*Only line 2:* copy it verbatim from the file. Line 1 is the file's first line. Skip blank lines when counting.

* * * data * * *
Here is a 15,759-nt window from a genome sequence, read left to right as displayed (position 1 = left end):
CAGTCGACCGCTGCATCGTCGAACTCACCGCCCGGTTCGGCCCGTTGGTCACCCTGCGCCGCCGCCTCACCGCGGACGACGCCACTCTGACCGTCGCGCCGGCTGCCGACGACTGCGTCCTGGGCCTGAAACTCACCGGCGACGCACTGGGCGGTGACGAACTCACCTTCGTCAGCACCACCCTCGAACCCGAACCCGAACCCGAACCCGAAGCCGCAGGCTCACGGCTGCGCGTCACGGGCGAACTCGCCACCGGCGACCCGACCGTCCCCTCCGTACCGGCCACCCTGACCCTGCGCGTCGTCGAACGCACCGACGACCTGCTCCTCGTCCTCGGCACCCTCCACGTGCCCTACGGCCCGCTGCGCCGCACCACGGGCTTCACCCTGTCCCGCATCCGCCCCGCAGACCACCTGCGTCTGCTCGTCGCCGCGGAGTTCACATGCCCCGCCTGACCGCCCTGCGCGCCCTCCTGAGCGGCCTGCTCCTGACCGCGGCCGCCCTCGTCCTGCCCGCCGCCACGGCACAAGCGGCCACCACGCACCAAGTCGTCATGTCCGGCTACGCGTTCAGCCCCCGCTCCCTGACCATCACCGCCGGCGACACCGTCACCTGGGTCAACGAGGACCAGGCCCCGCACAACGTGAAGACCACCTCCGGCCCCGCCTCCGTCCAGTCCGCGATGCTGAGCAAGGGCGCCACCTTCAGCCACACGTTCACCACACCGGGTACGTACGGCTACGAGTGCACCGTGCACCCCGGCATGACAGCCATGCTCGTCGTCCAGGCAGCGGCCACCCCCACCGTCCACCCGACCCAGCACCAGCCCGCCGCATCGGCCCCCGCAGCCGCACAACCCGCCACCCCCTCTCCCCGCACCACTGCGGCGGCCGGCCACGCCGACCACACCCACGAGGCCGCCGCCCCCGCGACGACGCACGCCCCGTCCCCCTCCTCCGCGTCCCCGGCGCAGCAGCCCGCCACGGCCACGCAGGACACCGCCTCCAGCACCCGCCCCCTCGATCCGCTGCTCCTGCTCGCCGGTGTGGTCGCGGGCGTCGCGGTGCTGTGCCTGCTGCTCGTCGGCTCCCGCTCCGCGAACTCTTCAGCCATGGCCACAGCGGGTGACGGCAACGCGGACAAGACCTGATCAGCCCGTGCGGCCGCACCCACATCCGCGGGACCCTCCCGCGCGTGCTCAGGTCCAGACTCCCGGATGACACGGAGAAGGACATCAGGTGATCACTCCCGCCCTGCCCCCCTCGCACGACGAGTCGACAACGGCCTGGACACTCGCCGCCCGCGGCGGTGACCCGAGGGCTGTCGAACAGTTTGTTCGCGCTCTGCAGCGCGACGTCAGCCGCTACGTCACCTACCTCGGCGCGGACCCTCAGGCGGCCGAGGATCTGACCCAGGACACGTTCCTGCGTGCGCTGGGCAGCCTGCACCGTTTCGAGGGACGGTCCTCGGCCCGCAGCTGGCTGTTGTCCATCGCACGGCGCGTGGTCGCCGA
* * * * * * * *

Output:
CAGTCGACCGCTGCATCGTCGAACTCACCGCCCGGTTCGGCCCGTTGGTCACCCTGCGCCGCCGCCTCACCGCGGACGACGCCACTCTGACCGTCGCGCCGGCTGCCGACGACTGCGTCCTGGGCCTGAAACTCACCGGCGACGCACTGGGCGGTGACGAACTCACCTTCGTCAGCACCACCCTCGAACCCGAACCCGAACCCGAACCCGAAGCCGCAGGCTCACGGCTGCGCGTCACGGGCGAACTCGCCACCGGCGACCCGACCGTCCCCTCCGTACCGGCCACCCTGACCCTGCGCGTCGTCGAACGCACCGACGACCTGCTCCTCGTCCTCGGCACCCTCCACGTGCCCTACGGCCCGCTGCGCCGCACCACGGGCTTCACCCTGTCCCGCATCCGCCCCGCAGACCACCTGCGTCTGCTCGTCGCCGCGGAGTTCACATGCCCCGCCTGACCGCCCTGCGCGCCCTCCTGAGCGGCCTGCTCCTGACCGCGGCCGCCCTCGTCCTGCCCGCCGCCACGGCACAAGCGGCCACCACGCACCAAGTCGTCATGTCCGGCTACGCGTTCAGCCCCCGCTCCCTGACCATCACCGCCGGCGACACCGTCACCTGGGTCAACGAGGACCAGGCCCCGCACAACGTGAAGACCACCTCCGGCCCCGCCTCCGTCCAGTCCGCGATGCTGAGCAAGGGCGCCACCTTCAGCCACACGTTCACCACACCGGGTACGTACGGCTACGAGTGCACCGTGCACCCCGGCATGACAGCCATGCTCGTCGTCCAGGCAGCGGCCACCCCCACCGTCCACCCGACCCAGCACCAGCCCGCCGCATCGGCCCCCGCAGCCGCACAACCCGCCACCCCCTCTCCCCGCACCACTGCGGCGGCCGGCCACGCCGACCACACCCACGAGGCCGCCGCCCCCGCGACGACGCACGCCCCGTCCCCCTCCTCCGCGTCCCCGGCGCAGCAGCCCGCCACGGCCACGCAGGACACCGCCTCCAGCACCCGCCCCCTCGATCCGCTGCTCCTGCTCGCCGGTGTGGTCGCGGGCGTCGCGGTGCTGTGCCTGCTGCTCGTCGGCTCCCGCTCCGCGAACTCTTCAGCCATGGCCACAGCGGGTGACGGCAACGCGGACAAGACCTGATCAGCCCGTGCGGCCGCACCCACATCCGCGGGACCCTCCCGCGCGTGCTCAGGTCCAGACTCCCGGATGACACGGAGAAGGACATCAGGTGATCACTCCCGCCCTGCCCCCCTCGCACGACGAGTCGACAACGGCCTGGACACTCGCCGCCCGCGGCGGTGACCCGAGGGCTGTCGAACAGTTTGTTCGCGCTCTGCAGCGCGACGTCAGCCGCTACGTCACCTACCTCGGCGCGGACCCTCAGGCGGCCGAGGATCTGACCCAGGACACGTTCCTGCGTGCGCTGGGCAGCCTGCACCGTTTCGAGGGACGGTCCTCGGCCCGCAGCTGGCTGTTGTCCATCGCACGGCGCGTGGTCGCCGA